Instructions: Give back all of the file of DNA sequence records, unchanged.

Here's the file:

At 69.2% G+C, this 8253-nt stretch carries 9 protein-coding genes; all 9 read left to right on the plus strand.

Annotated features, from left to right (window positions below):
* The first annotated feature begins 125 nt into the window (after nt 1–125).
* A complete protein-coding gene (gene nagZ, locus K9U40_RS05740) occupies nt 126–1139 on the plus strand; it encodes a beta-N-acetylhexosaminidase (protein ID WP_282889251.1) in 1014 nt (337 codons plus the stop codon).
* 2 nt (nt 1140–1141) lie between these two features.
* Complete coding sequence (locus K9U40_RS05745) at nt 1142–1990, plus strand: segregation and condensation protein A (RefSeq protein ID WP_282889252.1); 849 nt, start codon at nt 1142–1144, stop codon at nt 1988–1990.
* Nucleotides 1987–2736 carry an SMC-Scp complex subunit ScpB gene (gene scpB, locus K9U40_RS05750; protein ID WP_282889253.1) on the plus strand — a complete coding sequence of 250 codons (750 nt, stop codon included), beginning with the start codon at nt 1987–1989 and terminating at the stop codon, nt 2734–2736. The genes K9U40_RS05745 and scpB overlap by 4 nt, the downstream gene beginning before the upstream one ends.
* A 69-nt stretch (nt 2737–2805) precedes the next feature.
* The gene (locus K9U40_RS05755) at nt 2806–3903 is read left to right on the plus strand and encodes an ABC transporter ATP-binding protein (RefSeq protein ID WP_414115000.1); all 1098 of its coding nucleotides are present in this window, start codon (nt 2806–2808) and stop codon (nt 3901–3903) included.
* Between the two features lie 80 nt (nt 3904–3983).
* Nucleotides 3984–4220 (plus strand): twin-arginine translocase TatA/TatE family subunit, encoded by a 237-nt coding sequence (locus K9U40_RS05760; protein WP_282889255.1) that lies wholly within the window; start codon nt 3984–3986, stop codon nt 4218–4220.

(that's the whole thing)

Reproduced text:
At 69.2% G+C, this 8253-nt stretch carries 9 protein-coding genes; all 9 read left to right on the plus strand.

Annotated features, from left to right (window positions below):
* The first annotated feature begins 125 nt into the window (after nt 1–125).
* A complete protein-coding gene (gene nagZ, locus K9U40_RS05740) occupies nt 126–1139 on the plus strand; it encodes a beta-N-acetylhexosaminidase (protein ID WP_282889251.1) in 1014 nt (337 codons plus the stop codon).
* 2 nt (nt 1140–1141) lie between these two features.
* Complete coding sequence (locus K9U40_RS05745) at nt 1142–1990, plus strand: segregation and condensation protein A (RefSeq protein ID WP_282889252.1); 849 nt, start codon at nt 1142–1144, stop codon at nt 1988–1990.
* Nucleotides 1987–2736 carry an SMC-Scp complex subunit ScpB gene (gene scpB, locus K9U40_RS05750; protein ID WP_282889253.1) on the plus strand — a complete coding sequence of 250 codons (750 nt, stop codon included), beginning with the start codon at nt 1987–1989 and terminating at the stop codon, nt 2734–2736. The genes K9U40_RS05745 and scpB overlap by 4 nt, the downstream gene beginning before the upstream one ends.
* A 69-nt stretch (nt 2737–2805) precedes the next feature.
* The gene (locus K9U40_RS05755) at nt 2806–3903 is read left to right on the plus strand and encodes an ABC transporter ATP-binding protein (RefSeq protein ID WP_414115000.1); all 1098 of its coding nucleotides are present in this window, start codon (nt 2806–2808) and stop codon (nt 3901–3903) included.
* Between the two features lie 80 nt (nt 3904–3983).
* Nucleotides 3984–4220 (plus strand): twin-arginine translocase TatA/TatE family subunit, encoded by a 237-nt coding sequence (locus K9U40_RS05760; protein WP_282889255.1) that lies wholly within the window; start codon nt 3984–3986, stop codon nt 4218–4220.